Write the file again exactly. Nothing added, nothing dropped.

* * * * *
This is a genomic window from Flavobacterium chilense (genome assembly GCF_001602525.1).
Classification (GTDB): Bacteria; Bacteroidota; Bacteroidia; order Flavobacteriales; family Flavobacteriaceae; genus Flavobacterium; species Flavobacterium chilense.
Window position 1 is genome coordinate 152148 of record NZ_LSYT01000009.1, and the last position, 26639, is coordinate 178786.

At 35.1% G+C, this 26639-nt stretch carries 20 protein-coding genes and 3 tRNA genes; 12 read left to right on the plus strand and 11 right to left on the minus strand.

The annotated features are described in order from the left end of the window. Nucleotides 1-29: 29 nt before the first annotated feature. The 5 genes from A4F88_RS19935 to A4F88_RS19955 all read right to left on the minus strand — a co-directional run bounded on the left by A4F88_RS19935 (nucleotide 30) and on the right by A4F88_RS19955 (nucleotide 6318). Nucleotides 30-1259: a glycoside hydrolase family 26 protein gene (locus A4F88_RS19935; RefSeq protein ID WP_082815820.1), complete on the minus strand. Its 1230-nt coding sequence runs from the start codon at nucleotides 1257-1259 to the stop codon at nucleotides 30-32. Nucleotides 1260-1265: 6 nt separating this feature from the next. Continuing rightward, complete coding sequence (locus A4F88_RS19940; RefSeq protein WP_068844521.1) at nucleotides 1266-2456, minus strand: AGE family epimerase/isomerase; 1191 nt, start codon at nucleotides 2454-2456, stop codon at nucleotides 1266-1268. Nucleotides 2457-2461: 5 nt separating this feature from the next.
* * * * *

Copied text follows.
This is a genomic window from Flavobacterium chilense (genome assembly GCF_001602525.1).
Classification (GTDB): Bacteria; Bacteroidota; Bacteroidia; order Flavobacteriales; family Flavobacteriaceae; genus Flavobacterium; species Flavobacterium chilense.
Window position 1 is genome coordinate 152148 of record NZ_LSYT01000009.1, and the last position, 26639, is coordinate 178786.

At 35.1% G+C, this 26639-nt stretch carries 20 protein-coding genes and 3 tRNA genes; 12 read left to right on the plus strand and 11 right to left on the minus strand.

The annotated features are described in order from the left end of the window. Nucleotides 1-29: 29 nt before the first annotated feature. The 5 genes from A4F88_RS19935 to A4F88_RS19955 all read right to left on the minus strand — a co-directional run bounded on the left by A4F88_RS19935 (nucleotide 30) and on the right by A4F88_RS19955 (nucleotide 6318). Nucleotides 30-1259: a glycoside hydrolase family 26 protein gene (locus A4F88_RS19935; RefSeq protein ID WP_082815820.1), complete on the minus strand. Its 1230-nt coding sequence runs from the start codon at nucleotides 1257-1259 to the stop codon at nucleotides 30-32. Nucleotides 1260-1265: 6 nt separating this feature from the next. Continuing rightward, complete coding sequence (locus A4F88_RS19940; RefSeq protein WP_068844521.1) at nucleotides 1266-2456, minus strand: AGE family epimerase/isomerase; 1191 nt, start codon at nucleotides 2454-2456, stop codon at nucleotides 1266-1268. Nucleotides 2457-2461: 5 nt separating this feature from the next.